Research project funded by K2 (The Swedish Knowledge Centre for Public Transport)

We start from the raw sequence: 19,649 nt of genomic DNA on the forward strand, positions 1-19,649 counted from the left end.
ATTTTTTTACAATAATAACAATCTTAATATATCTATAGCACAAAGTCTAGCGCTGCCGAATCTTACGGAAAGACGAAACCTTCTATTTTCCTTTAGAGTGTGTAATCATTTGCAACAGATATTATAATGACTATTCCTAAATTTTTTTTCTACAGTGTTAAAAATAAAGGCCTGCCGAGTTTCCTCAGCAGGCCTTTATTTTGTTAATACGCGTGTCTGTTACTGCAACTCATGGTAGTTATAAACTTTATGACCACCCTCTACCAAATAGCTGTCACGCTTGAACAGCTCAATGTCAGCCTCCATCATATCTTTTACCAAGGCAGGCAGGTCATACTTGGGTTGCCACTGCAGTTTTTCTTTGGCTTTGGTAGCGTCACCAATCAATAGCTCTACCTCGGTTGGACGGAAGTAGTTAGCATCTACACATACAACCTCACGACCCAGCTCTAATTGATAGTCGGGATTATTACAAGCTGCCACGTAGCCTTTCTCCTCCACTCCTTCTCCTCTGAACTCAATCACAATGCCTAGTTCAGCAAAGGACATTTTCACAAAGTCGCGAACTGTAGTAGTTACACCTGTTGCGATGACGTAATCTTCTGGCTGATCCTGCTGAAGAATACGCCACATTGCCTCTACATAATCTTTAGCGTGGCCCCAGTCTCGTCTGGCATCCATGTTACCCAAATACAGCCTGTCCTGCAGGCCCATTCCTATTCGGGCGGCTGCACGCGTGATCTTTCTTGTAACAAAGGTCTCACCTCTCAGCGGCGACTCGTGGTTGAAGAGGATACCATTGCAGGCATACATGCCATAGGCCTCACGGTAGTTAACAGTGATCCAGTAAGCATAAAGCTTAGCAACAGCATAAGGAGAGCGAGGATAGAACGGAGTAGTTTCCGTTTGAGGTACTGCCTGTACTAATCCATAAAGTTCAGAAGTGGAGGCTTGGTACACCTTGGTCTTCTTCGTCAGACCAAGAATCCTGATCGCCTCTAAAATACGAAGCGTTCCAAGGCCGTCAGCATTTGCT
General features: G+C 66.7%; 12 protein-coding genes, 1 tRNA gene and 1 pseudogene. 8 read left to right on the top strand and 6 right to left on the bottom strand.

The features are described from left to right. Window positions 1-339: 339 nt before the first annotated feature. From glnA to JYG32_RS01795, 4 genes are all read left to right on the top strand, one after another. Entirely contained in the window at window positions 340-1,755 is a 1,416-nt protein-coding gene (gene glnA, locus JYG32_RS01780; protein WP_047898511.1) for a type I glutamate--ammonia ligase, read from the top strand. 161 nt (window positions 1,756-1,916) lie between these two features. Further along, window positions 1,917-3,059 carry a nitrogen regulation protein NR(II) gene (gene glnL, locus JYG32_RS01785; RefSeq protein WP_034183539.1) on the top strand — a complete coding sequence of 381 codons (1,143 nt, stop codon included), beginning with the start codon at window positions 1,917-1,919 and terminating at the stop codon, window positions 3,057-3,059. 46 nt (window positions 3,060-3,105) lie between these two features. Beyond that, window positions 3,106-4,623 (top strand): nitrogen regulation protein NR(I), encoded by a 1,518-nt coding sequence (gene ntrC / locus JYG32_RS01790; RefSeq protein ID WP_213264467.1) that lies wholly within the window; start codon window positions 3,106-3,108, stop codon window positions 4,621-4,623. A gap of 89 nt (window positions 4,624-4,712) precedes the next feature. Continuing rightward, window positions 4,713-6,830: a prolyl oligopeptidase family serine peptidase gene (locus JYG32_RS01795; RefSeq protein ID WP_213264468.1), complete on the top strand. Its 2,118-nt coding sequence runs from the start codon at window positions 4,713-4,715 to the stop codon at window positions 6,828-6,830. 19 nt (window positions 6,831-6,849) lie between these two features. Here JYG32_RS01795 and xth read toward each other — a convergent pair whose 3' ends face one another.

Innovations in urban mobility are usually promoted by policy-makers and operators as sustainable alternatives to individual car ownership. Hence, they are discussed as potential solutions to traffic congestion and air pollution by, at the same time, providing users with seamless, tailored and digitalized mobility options. However, the anticipated benefits for the users of these innovations (in terms of flexibility, accessibility, time sovereignty, cost reduction) seem to receive much more attention than the potential effects over the workers providing, maintaining, and monitoring the services (in terms of work-life balance, time pressure, workload, safety perception). Similarly, academic research on passenger transport has explored mobility innovations mainly by focusing on the technologies involved, the implementation possibilities and the needs and behaviours of users, paying scarce attention to their impact on the well-being and working conditions of transport workers.